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Why entrepreneurship is simply a quest for purpose

man walking on a winding road leading to mountains

I recently came across a TedX Talk by Mark Leruste, a UK-based entrepreneur, mentor and founder of The Unconventionalists. The talk is entitled ‘What they don’t tell you about entrepreneurship’, and it’s in turns funny, honest, insightful and inspiring.

Mark begins by somewhat ironically recounting the daily life of an entrepreneur—up at 5am with a smile on his face, an hour of power yoga followed by a cold shower, followed by a podcast, followed by a green smoothie…

“Look at me!” he says. “I’m an entrepreneur—I have the freedom to go on holiday when I want, where I want and for as long as I want! I’m living the dream!”

As he remarks, this impression—this idealisation—of the entrepreneurial life is funny because it almost sounds true. Freedom! Flexibility! Wealth! Acclaim!

Of course, the reality is very different. “When did it become cool to run a business?” Mark asks the audience. “I don’t know about you, but I don’t feel cool. Most of the time I feel lonely. I worry, I stress about money on a daily basis—this was so not part of the plan.”

Combined with this loneliness is the typical entrepreneur’s reluctance to admit when things aren’t so good. Mark says the entrepreneur is wary of opening up to friends and family for fear of showing weakness. “It’s the dirty little secret that anyone who’s ever started a business knows only too well.”

So, considering this, considering that starting and running your own business is one of the toughest things you’ll ever do; that 8 out of 10 businesses fail within the first 18 months and that studies have linked entrepreneurship to mental health issues—why do people do it?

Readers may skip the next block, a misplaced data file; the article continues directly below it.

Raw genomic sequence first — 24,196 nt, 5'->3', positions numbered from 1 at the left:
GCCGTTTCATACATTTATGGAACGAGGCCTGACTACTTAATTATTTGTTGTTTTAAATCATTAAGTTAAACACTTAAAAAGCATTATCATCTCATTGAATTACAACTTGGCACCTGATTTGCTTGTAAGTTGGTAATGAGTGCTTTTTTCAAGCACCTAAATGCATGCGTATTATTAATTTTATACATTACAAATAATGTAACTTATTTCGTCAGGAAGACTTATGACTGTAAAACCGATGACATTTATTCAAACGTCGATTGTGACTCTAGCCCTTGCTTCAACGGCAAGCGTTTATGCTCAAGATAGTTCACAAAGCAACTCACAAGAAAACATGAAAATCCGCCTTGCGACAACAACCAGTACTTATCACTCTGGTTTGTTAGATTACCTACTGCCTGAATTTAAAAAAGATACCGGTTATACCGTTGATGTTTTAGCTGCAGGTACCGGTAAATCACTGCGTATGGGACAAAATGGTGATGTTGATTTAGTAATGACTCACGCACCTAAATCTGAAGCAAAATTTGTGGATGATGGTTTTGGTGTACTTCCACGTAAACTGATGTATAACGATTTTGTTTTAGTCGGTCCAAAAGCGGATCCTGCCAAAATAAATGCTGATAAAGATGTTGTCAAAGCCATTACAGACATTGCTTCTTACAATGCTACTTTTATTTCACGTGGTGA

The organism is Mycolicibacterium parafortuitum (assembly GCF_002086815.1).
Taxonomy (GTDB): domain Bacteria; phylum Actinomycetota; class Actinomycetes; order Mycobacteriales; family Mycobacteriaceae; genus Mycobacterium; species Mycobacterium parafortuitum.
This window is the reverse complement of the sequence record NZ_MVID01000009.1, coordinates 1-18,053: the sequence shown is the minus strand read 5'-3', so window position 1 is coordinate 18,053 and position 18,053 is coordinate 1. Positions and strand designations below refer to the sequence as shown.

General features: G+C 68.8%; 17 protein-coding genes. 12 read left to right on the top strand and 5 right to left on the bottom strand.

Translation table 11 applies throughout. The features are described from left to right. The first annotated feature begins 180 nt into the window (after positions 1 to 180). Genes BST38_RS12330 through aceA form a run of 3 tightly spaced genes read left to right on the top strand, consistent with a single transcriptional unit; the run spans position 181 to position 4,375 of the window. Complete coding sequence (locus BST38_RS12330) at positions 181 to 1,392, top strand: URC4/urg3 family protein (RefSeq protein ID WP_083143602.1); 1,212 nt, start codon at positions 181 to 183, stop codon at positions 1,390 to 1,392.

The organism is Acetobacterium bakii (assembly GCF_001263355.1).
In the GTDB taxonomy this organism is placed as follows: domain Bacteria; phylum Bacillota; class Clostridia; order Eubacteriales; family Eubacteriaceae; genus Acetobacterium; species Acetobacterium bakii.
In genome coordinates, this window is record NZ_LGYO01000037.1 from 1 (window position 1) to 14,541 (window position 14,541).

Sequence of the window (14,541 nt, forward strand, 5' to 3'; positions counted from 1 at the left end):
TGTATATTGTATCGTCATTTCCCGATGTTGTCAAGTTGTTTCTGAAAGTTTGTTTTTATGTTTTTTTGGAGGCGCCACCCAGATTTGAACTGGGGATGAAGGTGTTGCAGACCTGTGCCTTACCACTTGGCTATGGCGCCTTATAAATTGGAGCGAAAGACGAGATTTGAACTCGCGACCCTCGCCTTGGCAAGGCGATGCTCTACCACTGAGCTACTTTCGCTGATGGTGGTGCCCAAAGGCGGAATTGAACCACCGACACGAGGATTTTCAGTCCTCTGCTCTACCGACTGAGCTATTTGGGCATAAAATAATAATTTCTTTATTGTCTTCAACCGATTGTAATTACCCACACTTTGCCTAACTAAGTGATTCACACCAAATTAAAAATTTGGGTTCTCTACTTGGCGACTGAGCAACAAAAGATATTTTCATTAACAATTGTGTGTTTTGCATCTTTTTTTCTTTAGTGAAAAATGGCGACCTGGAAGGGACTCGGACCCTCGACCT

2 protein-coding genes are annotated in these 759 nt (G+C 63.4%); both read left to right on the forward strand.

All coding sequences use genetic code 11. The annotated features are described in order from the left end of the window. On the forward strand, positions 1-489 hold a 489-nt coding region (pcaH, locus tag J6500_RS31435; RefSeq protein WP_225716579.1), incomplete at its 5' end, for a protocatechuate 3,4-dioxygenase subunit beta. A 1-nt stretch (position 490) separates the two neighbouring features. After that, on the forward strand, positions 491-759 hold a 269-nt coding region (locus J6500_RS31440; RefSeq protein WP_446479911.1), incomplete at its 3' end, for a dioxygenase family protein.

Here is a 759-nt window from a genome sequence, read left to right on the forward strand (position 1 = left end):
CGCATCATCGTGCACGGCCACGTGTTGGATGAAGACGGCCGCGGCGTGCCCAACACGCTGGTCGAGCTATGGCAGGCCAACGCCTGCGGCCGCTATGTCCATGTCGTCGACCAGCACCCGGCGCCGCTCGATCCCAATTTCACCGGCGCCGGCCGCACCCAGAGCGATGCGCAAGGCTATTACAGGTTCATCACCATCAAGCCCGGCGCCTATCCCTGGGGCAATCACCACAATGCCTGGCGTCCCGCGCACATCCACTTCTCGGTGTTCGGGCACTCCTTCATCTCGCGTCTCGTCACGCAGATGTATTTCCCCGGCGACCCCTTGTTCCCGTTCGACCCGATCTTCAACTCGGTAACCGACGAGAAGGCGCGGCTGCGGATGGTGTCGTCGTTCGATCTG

In a word… purpose.

Mark cites a paper that found not having a purpose makes us more susceptible to anxiety, boredom and depression. “We all have a desire for purpose,” he says. “a thirst for a mission, a yearning for a quest and to fulfil it.”

However, Mark also says that, for all the good there is in finding and pursuing your purpose, there is a lot of pressure and societal ideals that inform what that purpose looks like. Namely, that is should be something that makes you money. And this is where many people get it wrong and/or despair when the thing they feel is their purpose doesn’t fit this model.

Mark says, “I’ve spoken to hundreds of people who started their quests, and what I’ve learned is [those quests] come in all shapes and sizes. Quests are not measured by how impactful they are, but rather how it makes you feel when you think about them and actively pursue them. A quest is something that grabs at your curiosity even when you don’t want it to.”

This yearning for a quest is why so many people start a business—they think it’s the only way to gain a sense of freedom, adventure and purpose. This successful entrepreneur or business owner can undoubtedly attest to this, but of course, this isn’t the case for everyone. Entrepreneurship is merely one way of defining your life’s quest.

Mark concludes with this: “What I’ve realised is that you think you want to start a business, but what you’re actually looking for is a quest. You can find purpose and meaning working for an organisation; you can find it in your free time and on the weekend. If you don’t know where to start, trust the things you’re curious and interested in; those are your breadcrumbs—trust them, and if they scare you that is so good, because what scares us most is often what we most need to do.”

Is being an entrepreneur fulfilling your quest?

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